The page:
Edward and Alphonse Elric may be prodigies at alchemy, but both long for their recently dead mother. Choosing to break one of the basic laws of transmutation, the boys attempt to bring their mother back from the dead. The result is inhuman and costs the boys dearly. Edward loses his arm and leg, while his brother loses his entire body. Desperate to get their original bodies back, Ed and Al head out to join the military in hopes of finding the legendary Philosopher’s stone and the ultimate transmuting power it contains. Unfortunately for them, they aren’t the only ones after such a powerful tool.
Arguably the worst aspect of this show is its high level of violence. Thankfully all of the worst is pulled right to the front. In the first five minutes of episode one we see Ed bleeding badly from his leg being “taken” and the horrific skeleton/rotten corpse of a transmutation that was supposed to be their mother. It’s very graphic and really pushes the usual TV14 limits. Shot wounds, stab wounds and even illnesses (their teacher often coughs up blood), all don’t shy away from showing some blood. While the fight scenes and such are all necessary to the show and aren’t just for violence’s sake, they are disturbing and younger children will likely be unable to sleep for weeks, if not scarred for life, if they are exposed to it.
While there are no f-bombs in this show, the famous “illegitimate-son-word” shows up a few times, usually from Ed’s mouth. Other than that, the words sh—and da-n are also used.
A wonderful factor for this show is its lack of fanservice. While some female characters are a tad heavy on top, this is never really exploited. In fact, the only time a chest joke is made is when Ed takes down a female thief and accidentally touches her chest. There are some artistic scenes where a boy is walking “back in time” and slowly reverts back to an infant. He isn’t clothed during this process, but nothing is really shown. Also, Ed does end up on screen pretty commonly in just his boxers, although this is often only to showcase his automail (metal limbs) and really has no other purpose.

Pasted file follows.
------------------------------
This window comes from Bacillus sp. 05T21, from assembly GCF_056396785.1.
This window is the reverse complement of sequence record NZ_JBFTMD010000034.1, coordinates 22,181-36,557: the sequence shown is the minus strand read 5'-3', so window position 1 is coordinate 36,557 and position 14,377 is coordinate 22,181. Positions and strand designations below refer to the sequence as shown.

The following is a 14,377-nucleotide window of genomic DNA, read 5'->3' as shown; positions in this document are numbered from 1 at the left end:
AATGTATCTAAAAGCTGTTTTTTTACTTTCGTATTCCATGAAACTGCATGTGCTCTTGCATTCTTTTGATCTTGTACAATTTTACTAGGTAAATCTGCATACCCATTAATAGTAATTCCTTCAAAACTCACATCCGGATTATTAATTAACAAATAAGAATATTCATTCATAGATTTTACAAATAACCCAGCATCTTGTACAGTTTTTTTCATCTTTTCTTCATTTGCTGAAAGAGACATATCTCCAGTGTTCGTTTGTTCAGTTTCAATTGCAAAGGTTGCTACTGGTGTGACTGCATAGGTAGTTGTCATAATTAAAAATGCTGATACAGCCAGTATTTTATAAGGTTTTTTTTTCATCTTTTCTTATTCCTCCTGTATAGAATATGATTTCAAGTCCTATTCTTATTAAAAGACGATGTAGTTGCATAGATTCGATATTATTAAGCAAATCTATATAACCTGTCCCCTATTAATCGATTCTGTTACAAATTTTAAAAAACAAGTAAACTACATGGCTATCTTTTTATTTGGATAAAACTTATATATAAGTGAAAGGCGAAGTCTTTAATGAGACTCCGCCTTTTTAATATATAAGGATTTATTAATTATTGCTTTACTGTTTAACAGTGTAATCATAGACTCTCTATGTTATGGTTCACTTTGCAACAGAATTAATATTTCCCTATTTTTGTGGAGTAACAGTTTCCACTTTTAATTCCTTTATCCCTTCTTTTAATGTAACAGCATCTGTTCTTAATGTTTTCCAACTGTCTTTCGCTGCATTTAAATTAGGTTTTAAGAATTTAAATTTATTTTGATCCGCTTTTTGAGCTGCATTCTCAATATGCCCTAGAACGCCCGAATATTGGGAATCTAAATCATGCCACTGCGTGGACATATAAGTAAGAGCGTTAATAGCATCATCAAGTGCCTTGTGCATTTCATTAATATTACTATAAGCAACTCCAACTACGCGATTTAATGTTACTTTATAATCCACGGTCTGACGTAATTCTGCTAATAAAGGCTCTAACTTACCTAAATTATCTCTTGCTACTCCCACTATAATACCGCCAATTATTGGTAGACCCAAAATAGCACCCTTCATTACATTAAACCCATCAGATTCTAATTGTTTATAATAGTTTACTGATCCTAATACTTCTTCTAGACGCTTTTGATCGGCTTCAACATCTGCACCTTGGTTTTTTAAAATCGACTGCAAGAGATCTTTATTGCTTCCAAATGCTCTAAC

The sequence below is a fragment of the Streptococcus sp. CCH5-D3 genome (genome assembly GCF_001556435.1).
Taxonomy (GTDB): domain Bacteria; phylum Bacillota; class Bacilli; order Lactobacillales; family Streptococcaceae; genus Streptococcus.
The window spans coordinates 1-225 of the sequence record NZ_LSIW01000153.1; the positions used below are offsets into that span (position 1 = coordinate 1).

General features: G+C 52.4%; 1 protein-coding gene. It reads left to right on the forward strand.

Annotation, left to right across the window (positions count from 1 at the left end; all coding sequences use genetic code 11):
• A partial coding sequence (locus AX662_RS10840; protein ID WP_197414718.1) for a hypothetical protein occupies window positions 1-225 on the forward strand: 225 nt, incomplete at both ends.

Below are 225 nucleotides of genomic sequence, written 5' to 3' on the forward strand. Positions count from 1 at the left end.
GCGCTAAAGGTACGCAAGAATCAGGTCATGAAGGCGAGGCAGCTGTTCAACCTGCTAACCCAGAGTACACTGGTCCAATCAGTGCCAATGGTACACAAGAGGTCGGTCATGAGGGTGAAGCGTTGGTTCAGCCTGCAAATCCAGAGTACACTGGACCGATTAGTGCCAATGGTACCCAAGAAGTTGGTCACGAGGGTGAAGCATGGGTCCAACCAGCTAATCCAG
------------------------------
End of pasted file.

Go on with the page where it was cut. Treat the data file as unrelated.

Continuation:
For those sensitive to it: there is a case of a girl who is heavily implied to have been raped by soldiers. We never see anything and it isn’t really discussed, but she does end up with a child and it is explained that she was “taken away by soldiers.”
Like the violence, this series hits up its theology early on. Ed is clearly scientifically minded and he reacts to mentions of God with bitterness, anger and doubt. Right from the start he suggests that science, and thus alchemists, are like gods. Interestingly enough, this attitude of his wears down over the course of the series and at the very end he admits that he needs “something to believe in.” Also the “alchemic gate” is referred to as “the truth” and it seems almost like a version of hell at first. However, that is not what it actually is and by the end of the show it’s largely explained. Overall, however, this series leaves off with a bunch of questions about existence and human souls and no clear answers, leaving the audience to come to their own conclusions about such things.
If you can stomach the violence, this show is quite wonderful. It did not become an international hit without reason. The most amazing part of this show is definitely the relationships between the characters, specifically the brothers. Most people can understand the love of a family or the desire for one and thus the overall message of this show runs deep and can easily connect to many viewers. That being said, this series was created before the original manga version finished and thus the story had an odd feeling to it about halfway in and onward. This leaves a few loose ends too. Even so, the surprises at the very end and the journey there are amazing. While the newer series reboot, Brotherhood, wraps up better, this series still has some tense, hilarious, and heart wrenching moments.
Oh and don’t panic about the last episode. There’s a movie (Conqueror of Shamballa) that continues that thread for a bit.
(I do realize the fail in how long it took me to post a review on FMA, but let’s face it. I can’t be awesome all the time.)
Personal Rating: Young Adult
Languages: Dub and Sub
Official rating: TV14
Genre(s): Action, adventure, fantasy
Legal streaming: YouTube or FUNimation’s website